Last year about this time was a bittersweet period for R.J. McCarter.
As a junior, the Bonanza standout qualified for the region track meet in his first season competing. But his grandmother was seriously ill in California, and his mother told him the day of his race may be the last time he would see her. Naturally he skipped his race to be with her.
Now a senior, McCarter will enter the region meet Saturday at Foothill with a newfound motivation. He’s doing it for Vivalyn, his late grandmother whose middle name he bears in a tattoo on his left arm.
“Before a race I’ll touch my arms and look at it for motivation,” McCarter said. “That’s why I couldn’t go last year, so that’s what more motivating me to make it further this year.”
Bonanza coaches lament that McCarter didn’t come out for track before his junior year because his skill is evident.
Chad Robertus tried. Bonanza’s coach was McCarter’s physical education teacher in his freshman year, but the 6-foot-1-inch, 171-pound transfer from Western was too focused on making Bonanza’s football team after the Warriors cut him.
“He had the mindset of I’m only a football player, blah blah blah,” Robertus said. “Football and track go hand-in-hand, then last year he did come out.”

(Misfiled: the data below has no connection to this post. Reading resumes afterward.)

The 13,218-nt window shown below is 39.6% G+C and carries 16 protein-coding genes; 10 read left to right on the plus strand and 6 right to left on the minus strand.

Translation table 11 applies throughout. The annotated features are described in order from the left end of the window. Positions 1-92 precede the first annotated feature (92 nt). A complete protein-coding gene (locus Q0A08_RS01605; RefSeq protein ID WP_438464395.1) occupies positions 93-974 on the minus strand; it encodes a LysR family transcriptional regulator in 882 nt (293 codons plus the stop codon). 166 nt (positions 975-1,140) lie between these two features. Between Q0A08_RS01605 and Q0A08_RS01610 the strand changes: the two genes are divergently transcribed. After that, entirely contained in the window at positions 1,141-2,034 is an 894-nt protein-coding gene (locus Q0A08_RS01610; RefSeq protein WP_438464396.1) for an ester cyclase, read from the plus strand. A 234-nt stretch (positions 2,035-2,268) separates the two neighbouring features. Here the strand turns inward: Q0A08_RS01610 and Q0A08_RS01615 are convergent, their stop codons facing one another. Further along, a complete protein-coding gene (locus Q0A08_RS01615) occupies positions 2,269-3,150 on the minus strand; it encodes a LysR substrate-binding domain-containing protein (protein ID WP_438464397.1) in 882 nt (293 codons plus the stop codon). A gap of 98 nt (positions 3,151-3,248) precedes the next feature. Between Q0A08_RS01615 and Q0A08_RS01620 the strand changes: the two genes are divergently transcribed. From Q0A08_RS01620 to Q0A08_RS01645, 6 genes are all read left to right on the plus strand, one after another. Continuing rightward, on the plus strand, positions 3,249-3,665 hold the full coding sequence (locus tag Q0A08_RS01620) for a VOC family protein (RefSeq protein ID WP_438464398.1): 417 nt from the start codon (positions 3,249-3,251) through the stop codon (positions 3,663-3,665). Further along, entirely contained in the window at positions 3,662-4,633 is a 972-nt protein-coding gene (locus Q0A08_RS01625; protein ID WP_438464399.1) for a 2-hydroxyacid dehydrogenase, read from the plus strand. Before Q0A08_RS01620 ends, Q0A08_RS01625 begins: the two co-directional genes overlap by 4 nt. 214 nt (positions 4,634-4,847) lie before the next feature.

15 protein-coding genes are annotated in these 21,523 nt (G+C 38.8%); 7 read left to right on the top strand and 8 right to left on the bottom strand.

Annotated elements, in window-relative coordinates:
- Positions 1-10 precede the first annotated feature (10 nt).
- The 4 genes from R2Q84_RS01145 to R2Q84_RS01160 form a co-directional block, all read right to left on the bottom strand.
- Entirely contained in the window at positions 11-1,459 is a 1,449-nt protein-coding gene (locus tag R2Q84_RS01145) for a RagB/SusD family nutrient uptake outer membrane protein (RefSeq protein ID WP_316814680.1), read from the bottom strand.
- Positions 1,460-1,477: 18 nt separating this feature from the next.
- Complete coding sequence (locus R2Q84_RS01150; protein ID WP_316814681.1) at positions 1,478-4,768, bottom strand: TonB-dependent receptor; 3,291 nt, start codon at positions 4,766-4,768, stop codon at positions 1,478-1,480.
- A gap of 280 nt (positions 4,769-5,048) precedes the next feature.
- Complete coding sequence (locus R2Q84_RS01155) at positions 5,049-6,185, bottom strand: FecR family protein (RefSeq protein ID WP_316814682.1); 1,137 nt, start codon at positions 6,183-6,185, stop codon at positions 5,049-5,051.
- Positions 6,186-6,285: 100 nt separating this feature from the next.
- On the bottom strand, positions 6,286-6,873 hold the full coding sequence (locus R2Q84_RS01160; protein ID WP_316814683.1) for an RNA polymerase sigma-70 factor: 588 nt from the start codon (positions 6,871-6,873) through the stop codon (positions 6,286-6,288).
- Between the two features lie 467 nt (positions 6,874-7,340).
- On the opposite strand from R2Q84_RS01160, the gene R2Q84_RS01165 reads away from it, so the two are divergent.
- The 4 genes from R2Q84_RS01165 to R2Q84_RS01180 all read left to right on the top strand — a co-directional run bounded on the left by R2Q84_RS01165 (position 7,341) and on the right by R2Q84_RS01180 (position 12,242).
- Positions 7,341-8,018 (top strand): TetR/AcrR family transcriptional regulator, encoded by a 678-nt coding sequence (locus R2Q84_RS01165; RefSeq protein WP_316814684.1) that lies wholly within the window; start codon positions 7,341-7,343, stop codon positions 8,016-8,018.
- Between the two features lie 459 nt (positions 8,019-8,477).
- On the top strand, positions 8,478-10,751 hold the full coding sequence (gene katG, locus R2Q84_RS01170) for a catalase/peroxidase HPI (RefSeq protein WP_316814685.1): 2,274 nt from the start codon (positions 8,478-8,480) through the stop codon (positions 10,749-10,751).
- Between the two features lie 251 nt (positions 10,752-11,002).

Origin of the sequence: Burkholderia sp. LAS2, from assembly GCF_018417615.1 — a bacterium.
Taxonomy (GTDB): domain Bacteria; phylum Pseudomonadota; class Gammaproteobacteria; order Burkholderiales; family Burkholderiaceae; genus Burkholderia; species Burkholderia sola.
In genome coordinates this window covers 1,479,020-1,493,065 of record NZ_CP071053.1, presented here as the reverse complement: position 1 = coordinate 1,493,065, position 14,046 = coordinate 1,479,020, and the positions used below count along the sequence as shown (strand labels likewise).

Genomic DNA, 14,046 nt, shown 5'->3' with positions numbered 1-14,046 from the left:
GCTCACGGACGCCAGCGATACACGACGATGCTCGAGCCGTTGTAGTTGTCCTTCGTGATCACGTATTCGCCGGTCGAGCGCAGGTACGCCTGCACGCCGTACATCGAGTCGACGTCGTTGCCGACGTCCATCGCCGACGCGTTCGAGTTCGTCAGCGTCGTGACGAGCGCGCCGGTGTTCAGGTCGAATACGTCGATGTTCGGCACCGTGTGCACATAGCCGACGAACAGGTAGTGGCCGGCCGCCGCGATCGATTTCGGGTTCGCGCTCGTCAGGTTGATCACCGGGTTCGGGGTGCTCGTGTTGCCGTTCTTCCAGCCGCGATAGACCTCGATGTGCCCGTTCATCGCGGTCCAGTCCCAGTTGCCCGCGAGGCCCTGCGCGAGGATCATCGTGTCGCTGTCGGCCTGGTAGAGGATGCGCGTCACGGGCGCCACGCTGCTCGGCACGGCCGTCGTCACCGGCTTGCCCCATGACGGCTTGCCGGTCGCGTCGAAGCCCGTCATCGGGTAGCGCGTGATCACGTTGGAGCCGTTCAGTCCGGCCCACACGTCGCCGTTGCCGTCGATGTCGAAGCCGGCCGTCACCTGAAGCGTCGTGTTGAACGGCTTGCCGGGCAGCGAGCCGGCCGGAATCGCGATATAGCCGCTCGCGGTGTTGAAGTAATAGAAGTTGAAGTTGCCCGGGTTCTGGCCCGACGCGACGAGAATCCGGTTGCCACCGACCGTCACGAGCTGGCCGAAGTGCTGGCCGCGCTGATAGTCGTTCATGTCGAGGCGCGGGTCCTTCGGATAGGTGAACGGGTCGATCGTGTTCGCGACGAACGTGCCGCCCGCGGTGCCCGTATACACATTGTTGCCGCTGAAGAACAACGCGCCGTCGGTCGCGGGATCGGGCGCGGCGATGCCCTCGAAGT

McCarter qualified for region in the 110-meter hurdles, the 300 hurdles, the high jump and the long jump, but his best event is the 110 hurdles, where he is the No. 3 seed in the Sunset Region. The top two from each region advance to state, as well as the better time between the third-place finishers in the Sunset and Sunrise Regions.
But his inexperience at the hurdles may hurt him Saturday. He is seeded behind Centennial’s Savon Scarver and Legacy’s Jamaal Britt, both of whom have been hurdling for much longer than McCarter. And because McCarter is still relatively new to hurdles, his results can be mixed.
“Sometimes he can be real good on the hurdles with the steps,” Robertus said. “The next time, it’s like, ‘What is that mess?’ It’s just the inconsistency.”
Still, it’s tough to discount an athlete of his caliber. A football player who had 838 yards receiving and 10 touchdowns last season, he is the only Bengal on the boys team to qualify for the region meet in four individual events.
Last season, the coaching staff moved him from triple jump to hurdles, and Doreen Farmer, a Bonanza assistant coach specializing in hurdles, spent half an hour teaching him the technique of the 110 hurdles. The next day, in his first meet running hurdles, he had a qualifying time for region.
“He’s just a flipping natural,” Farmer said. “I’ve had very few natural athletes like him.”
When it comes to qualifying for state, McCarter is bullish on his chances. His personal record for the 110 hurdles is 15.15 seconds and 40.91 for the 300 hurdles, and he said he wants to break both of those.
He also said he hopes to win the high jump, in which his personal best is 6 feet, 4 inches. He did concede his long jump distance may not be good enough.
Regardless of how he does Saturday, the region meet will be something special for McCarter. Vivalyn used to come to his track meets until her health no longer allowed.
She never got to see him run at a region meet, but the tattoo on his forearm is a constant motivator for his success.
“Before a race I look at it, and give it my all in that race,” McCarter said. “I was running and qualified in all my meets last year, all my events, and I told her. And she was happy about it.”